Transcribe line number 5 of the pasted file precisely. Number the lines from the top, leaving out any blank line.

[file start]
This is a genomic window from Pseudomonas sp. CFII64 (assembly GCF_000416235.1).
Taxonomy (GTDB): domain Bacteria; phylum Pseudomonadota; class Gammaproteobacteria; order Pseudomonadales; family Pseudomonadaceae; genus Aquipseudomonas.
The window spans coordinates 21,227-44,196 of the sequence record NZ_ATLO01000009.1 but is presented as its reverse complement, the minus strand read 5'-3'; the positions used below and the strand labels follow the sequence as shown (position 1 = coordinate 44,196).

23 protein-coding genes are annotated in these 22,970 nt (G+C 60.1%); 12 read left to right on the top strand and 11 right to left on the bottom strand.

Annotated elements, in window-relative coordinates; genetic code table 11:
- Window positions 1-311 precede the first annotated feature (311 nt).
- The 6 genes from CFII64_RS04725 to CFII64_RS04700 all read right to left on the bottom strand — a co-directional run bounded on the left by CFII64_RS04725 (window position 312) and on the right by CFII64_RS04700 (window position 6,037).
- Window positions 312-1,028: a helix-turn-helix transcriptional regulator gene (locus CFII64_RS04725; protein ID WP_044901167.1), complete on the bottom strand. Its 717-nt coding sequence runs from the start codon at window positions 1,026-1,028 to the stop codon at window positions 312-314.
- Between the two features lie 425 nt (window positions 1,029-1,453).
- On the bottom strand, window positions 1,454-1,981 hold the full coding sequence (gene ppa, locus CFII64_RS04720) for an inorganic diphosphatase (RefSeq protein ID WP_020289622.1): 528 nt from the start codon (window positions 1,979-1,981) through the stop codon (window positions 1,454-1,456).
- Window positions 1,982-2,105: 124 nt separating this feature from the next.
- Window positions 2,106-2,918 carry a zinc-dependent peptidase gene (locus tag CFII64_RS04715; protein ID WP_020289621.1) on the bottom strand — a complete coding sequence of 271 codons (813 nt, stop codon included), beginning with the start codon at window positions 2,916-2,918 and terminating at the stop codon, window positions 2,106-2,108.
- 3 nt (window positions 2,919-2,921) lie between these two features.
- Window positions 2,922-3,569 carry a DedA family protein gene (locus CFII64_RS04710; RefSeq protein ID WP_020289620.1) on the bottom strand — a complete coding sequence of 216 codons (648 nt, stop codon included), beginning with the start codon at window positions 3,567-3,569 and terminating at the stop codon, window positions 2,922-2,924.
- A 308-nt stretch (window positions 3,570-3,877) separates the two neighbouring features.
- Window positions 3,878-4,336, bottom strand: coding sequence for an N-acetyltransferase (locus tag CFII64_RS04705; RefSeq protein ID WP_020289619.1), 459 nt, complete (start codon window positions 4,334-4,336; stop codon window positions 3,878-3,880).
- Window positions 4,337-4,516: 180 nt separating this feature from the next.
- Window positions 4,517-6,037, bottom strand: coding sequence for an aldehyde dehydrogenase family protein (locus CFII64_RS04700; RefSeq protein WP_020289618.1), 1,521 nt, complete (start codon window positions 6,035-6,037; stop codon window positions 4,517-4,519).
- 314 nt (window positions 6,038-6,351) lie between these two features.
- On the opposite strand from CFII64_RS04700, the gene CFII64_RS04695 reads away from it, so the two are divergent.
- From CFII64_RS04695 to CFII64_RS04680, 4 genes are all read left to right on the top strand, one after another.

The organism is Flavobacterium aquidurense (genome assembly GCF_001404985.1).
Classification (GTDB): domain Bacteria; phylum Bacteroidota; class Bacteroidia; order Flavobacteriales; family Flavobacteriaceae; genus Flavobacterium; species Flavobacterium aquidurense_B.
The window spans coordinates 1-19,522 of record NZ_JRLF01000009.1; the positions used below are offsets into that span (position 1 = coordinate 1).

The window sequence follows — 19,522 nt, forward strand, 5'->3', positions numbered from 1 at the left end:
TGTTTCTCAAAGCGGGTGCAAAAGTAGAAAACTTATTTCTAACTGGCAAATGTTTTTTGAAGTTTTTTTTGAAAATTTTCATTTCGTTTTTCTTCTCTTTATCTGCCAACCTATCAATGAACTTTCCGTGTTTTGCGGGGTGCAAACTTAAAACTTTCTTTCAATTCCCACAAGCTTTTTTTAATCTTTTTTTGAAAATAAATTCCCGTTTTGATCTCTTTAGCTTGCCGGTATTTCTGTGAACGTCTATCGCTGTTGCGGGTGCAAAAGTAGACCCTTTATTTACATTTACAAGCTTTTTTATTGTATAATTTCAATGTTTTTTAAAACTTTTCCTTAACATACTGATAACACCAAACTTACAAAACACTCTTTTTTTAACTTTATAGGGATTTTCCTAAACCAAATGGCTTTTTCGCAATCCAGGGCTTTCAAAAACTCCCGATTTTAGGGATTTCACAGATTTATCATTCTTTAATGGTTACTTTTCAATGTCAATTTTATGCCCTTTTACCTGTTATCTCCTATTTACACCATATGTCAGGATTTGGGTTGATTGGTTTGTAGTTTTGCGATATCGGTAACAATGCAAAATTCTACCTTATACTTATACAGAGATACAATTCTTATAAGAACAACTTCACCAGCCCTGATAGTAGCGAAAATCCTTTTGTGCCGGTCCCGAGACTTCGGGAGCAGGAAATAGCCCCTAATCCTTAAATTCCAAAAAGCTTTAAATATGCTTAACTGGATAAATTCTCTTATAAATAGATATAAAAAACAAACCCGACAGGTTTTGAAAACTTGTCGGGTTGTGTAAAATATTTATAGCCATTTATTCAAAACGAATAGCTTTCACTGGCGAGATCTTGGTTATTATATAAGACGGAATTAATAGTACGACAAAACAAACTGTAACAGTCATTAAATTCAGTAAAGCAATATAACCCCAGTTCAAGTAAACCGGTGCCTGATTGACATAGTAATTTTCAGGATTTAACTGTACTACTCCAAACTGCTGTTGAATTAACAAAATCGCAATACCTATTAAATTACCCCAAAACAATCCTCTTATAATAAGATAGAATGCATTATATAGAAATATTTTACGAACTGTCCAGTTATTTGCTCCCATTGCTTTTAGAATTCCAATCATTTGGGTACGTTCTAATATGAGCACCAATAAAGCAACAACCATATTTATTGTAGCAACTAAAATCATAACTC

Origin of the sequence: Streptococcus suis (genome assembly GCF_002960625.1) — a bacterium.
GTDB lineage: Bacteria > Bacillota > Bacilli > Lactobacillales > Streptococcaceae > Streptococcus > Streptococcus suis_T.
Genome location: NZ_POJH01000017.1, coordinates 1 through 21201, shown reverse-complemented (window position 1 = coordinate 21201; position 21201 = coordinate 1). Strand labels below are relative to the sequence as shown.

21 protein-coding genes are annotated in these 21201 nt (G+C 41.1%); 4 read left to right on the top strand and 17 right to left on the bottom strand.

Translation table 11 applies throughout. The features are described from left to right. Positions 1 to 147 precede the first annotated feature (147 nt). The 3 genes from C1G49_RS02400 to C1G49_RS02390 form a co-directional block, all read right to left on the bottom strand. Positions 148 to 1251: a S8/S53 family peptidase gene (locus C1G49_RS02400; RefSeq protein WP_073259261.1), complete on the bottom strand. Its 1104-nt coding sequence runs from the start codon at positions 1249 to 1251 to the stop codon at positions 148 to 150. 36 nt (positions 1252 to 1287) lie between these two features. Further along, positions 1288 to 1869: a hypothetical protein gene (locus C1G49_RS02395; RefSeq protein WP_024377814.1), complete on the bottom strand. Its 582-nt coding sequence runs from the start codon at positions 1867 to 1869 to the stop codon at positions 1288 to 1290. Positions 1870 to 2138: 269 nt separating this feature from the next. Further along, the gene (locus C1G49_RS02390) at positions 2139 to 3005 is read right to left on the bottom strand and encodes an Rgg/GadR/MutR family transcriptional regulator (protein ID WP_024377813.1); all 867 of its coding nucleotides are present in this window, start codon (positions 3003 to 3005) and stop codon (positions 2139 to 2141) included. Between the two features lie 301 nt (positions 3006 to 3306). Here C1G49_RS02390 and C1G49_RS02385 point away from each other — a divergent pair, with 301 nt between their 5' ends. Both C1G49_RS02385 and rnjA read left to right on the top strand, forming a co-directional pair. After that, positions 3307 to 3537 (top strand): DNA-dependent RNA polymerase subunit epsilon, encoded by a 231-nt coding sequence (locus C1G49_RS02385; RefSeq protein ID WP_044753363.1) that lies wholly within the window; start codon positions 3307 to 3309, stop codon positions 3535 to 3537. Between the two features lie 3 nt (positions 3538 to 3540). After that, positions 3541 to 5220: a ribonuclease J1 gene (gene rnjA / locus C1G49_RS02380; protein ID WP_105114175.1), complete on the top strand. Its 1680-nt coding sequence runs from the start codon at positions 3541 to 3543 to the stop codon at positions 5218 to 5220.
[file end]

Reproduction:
Annotated elements, in window-relative coordinates; genetic code table 11: